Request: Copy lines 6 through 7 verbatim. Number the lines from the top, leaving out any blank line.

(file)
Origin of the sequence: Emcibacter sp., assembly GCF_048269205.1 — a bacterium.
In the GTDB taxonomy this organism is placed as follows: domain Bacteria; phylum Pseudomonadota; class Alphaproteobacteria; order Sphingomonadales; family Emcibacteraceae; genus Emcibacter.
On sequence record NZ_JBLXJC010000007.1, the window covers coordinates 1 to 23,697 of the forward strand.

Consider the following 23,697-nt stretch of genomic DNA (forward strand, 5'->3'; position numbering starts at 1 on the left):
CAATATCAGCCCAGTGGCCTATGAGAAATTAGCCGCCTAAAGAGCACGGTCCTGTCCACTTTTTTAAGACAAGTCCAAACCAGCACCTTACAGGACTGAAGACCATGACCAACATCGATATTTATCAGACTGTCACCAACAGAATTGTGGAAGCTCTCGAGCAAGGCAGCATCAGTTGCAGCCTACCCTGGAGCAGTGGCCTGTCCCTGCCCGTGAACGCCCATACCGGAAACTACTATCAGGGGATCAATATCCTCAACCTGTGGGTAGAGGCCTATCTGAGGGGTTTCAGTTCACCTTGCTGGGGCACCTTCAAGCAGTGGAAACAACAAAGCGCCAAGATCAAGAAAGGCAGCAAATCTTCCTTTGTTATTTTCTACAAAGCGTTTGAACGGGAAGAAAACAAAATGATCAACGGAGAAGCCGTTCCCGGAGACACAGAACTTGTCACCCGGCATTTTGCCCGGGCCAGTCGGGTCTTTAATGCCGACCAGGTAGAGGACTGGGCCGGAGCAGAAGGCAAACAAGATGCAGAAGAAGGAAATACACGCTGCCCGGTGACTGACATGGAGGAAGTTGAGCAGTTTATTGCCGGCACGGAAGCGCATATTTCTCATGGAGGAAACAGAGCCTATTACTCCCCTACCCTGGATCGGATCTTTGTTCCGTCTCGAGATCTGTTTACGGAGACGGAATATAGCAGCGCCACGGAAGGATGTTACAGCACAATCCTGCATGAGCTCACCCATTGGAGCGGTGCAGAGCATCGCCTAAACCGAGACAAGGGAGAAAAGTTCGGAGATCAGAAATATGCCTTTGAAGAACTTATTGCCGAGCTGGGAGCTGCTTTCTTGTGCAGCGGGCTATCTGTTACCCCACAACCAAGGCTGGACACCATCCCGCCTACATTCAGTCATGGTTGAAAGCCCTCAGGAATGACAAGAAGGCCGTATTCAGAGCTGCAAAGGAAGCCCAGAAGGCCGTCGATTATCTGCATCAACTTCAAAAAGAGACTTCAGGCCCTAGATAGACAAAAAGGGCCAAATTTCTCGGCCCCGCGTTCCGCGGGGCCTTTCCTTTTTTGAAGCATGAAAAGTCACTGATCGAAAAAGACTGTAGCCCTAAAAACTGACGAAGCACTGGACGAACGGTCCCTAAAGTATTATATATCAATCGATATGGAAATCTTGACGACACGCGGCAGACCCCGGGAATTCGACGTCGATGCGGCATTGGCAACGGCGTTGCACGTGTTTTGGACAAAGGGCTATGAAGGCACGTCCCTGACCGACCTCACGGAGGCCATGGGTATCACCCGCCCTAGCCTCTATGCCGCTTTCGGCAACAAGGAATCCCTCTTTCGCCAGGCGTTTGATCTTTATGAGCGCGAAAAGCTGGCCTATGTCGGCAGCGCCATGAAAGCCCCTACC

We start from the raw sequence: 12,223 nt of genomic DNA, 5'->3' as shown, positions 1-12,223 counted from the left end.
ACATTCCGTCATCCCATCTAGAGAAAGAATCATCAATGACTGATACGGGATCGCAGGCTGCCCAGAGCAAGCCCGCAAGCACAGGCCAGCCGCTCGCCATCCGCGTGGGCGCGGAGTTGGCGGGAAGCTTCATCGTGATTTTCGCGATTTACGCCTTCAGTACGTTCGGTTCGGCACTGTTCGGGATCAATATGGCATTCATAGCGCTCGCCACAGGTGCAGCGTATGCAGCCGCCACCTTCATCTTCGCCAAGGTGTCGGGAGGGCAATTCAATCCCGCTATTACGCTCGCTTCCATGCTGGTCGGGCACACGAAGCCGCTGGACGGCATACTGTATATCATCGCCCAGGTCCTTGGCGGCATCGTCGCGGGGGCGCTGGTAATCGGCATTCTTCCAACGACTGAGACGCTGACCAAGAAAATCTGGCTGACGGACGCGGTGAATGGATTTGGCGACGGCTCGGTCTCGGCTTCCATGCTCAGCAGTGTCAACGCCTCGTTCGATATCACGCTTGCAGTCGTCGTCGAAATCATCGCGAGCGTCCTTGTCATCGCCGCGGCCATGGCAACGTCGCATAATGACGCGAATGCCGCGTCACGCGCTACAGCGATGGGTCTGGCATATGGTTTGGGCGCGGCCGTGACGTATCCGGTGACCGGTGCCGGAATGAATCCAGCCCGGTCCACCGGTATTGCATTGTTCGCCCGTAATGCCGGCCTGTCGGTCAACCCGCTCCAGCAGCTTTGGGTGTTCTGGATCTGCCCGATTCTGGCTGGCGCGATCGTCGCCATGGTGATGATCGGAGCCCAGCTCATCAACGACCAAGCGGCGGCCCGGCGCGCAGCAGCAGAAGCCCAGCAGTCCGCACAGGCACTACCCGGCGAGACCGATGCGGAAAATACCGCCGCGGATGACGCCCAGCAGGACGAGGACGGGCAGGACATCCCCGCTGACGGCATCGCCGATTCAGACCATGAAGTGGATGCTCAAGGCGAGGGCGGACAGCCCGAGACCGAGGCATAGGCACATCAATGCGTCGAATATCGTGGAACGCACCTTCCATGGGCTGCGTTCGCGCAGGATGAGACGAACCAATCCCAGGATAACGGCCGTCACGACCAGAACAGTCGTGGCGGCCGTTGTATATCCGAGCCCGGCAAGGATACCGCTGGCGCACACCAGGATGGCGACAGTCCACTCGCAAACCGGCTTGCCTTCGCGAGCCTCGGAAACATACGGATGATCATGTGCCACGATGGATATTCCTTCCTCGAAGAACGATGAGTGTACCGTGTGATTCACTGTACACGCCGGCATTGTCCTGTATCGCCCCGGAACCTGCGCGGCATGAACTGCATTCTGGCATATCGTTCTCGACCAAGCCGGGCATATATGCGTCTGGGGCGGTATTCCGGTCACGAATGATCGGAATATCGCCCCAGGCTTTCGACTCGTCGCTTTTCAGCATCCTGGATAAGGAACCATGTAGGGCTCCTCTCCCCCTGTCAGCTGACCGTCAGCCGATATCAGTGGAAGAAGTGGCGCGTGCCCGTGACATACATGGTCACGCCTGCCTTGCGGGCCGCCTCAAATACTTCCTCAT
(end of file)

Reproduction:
We start from the raw sequence: 12,223 nt of genomic DNA, 5'->3' as shown, positions 1-12,223 counted from the left end.
ACATTCCGTCATCCCATCTAGAGAAAGAATCATCAATGACTGATACGGGATCGCAGGCTGCCCAGAGCAAGCCCGCAAGCACAGGCCAGCCGCTCGCCATCCGCGTGGGCGCGGAGTTGGCGGGAAGCTTCATCGTGATTTTCGCGATTTACGCCTTCAGTACGTTCGGTTCGGCACTGTTCGGGATCAATATGGCATTCATAGCGCTCGCCACAGGTGCAGCGTATGCAGCCGCCACCTTCATCTTCGCCAAGGTGTCGGGAGGGCAATTCAATCCCGCTATTACGCTCGCTTCCATGCTGGTCGGGCACACGAAGCCGCTGGACGGCATACTGTATATCATCGCCCAGGTCCTTGGCGGCATCGTCGCGGGGGCGCTGGTAATCGGCATTCTTCCAACGACTGAGACGCTGACCAAGAAAATCTGGCTGACGGACGCGGTGAATGGATTTGGCGACGGCTCGGTCTCGGCTTCCATGCTCAGCAGTGTCAACGCCTCGTTCGATATCACGCTTGCAGTCGTCGTCGAAATCATCGCGAGCGTCCTTGTCATCGCCGCGGCCATGGCAACGTCGCATAATGACGCGAATGCCGCGTCACGCGCTACAGCGATGGGTCTGGCATATGGTTTGGGCGCGGCCGTGACGTATCCGGTGACCGGTGCCGGAATGAATCCAGCCCGGTCCACCGGTATTGCATTGTTCGCCCGTAATGCCGGCCTGTCGGTCAACCCGCTCCAGCAGCTTTGGGTGTTCTGGATCTGCCCGATTCTGGCTGGCGCGATCGTCGCCATGGTGATGATCGGAGCCCAGCTCATCAACGACCAAGCGGCGGCCCGGCGCGCAGCAGCAGAAGCCCAGCAGTCCGCACAGGCACTACCCGGCGAGACCGATGCGGAAAATACCGCCGCGGATGACGCCCAGCAGGACGAGGACGGGCAGGACATCCCCGCTGACGGCATCGCCGATTCAGACCATGAAGTGGATGCTCAAGGCGAGGGCGGACAGCCCGAGACCGAGGCATAGGCACATCAATGCGTCGAATATCGTGGAACGCACCTTCCATGGGCTGCGTTCGCGCAGGATGAGACGAACCAATCCCAGGATAACGGCCGTCACGACCAGAACAGTCGTGGCGGCCGTTGTATATCCGAGCCCGGCAAGGATACCGCTGGCGCACACCAGGATGGCGACAGTCCACTCGCAAACCGGCTTGCCTTCGCGAGCCTCGGAAACATACGGATGATCATGTGCCACGATGGATATTCCTTCCTCGAAGAACGATGAGTGTACCGTGTGATTCACTGTACACGCCGGCATTGTCCTGTATCGCCCCGGAACCTGCGCGGCATGAACTGCATTCTGGCATATCGTTCTCGACCAAGCCGGGCATATATGCGTCTGGGGCGGTATTCCGGTCACGAATGATCGGAATATCGCCCCAGGCTTTCGACTCGTCGCTTTTCAGCATCCTGGATAAGGAACCATGTAGGGCTCCTCTCCCCCTGTCAGCTGACCGTCAGCCGATATCAGTGGAAGAAGTGGCGCGTGCCCGTGACATACATGGTCACGCCTGCCTTGCGGGCCGCCTCAAATACTTCCTCAT